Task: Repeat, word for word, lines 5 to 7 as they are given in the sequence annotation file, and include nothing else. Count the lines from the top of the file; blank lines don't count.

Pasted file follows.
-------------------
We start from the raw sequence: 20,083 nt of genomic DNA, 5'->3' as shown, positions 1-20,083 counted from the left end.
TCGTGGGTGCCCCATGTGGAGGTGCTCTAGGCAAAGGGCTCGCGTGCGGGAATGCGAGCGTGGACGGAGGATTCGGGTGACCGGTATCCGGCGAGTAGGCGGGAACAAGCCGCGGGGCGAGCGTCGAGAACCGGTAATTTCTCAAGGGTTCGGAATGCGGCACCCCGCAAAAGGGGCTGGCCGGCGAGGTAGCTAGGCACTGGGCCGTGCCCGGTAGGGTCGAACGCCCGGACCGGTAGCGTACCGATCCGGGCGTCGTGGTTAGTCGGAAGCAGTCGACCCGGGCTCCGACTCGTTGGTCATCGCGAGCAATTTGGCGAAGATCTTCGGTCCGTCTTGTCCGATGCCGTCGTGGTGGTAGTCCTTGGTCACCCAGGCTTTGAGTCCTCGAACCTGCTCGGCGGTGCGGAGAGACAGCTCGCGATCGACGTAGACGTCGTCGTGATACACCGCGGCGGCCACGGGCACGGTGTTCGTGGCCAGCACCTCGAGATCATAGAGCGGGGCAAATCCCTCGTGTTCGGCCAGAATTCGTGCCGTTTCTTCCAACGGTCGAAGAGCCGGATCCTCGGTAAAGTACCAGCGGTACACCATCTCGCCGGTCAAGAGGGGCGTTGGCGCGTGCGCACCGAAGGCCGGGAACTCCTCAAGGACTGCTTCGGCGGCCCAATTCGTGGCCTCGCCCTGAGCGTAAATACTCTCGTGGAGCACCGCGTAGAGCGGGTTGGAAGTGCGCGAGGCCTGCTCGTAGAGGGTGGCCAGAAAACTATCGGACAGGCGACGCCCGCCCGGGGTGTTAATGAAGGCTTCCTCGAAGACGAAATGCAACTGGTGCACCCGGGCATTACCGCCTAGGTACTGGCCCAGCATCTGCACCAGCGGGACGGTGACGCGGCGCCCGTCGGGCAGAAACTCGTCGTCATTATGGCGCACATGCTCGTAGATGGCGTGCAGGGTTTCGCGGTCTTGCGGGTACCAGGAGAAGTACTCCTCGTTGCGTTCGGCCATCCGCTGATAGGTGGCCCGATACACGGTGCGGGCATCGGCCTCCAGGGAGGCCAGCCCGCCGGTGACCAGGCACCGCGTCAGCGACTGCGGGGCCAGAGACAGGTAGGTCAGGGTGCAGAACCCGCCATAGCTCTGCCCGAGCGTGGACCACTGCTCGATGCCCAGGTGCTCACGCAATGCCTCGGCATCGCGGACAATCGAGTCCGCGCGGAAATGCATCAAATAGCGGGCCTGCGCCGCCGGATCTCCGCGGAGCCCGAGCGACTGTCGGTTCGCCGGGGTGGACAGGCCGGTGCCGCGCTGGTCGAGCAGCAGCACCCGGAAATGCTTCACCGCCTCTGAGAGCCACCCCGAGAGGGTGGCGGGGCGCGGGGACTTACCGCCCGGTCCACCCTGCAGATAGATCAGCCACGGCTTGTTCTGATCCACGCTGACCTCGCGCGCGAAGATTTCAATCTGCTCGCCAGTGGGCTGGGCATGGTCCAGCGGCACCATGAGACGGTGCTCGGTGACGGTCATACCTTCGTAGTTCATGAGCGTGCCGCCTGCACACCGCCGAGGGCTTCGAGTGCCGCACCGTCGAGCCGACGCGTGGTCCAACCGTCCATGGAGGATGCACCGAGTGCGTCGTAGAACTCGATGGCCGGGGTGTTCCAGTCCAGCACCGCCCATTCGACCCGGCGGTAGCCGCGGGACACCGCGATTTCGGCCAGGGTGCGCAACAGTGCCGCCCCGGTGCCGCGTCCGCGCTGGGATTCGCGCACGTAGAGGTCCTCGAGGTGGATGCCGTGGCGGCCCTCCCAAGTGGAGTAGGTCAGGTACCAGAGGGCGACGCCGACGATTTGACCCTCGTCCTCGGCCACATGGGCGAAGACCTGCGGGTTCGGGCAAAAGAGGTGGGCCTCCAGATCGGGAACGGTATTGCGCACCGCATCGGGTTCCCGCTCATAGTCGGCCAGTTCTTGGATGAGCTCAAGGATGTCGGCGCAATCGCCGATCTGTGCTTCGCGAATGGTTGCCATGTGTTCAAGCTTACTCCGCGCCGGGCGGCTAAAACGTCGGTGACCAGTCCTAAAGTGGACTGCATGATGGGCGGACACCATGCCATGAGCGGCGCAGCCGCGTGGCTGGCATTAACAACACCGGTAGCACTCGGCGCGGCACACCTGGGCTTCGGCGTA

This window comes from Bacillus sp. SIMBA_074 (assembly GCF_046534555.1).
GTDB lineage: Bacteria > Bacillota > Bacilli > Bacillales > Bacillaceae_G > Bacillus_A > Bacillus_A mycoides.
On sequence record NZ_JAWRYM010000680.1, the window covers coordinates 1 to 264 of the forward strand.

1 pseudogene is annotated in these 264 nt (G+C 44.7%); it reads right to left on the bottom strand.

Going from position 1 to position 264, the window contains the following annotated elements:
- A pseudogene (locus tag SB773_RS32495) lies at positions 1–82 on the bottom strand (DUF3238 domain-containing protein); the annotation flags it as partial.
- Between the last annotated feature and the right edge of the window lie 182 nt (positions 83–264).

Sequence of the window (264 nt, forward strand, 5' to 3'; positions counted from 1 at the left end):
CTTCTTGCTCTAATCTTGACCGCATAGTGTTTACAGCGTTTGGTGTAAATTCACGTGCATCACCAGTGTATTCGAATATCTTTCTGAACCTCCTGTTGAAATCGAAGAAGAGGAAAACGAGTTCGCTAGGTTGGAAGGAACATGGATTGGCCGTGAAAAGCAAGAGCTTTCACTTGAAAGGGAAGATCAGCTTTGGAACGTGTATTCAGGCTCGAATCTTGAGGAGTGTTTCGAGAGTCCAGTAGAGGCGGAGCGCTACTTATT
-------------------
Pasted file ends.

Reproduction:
On sequence record NZ_JAWRYM010000680.1, the window covers coordinates 1 to 264 of the forward strand.

1 pseudogene is annotated in these 264 nt (G+C 44.7%); it reads right to left on the bottom strand.

Going from position 1 to position 264, the window contains the following annotated elements: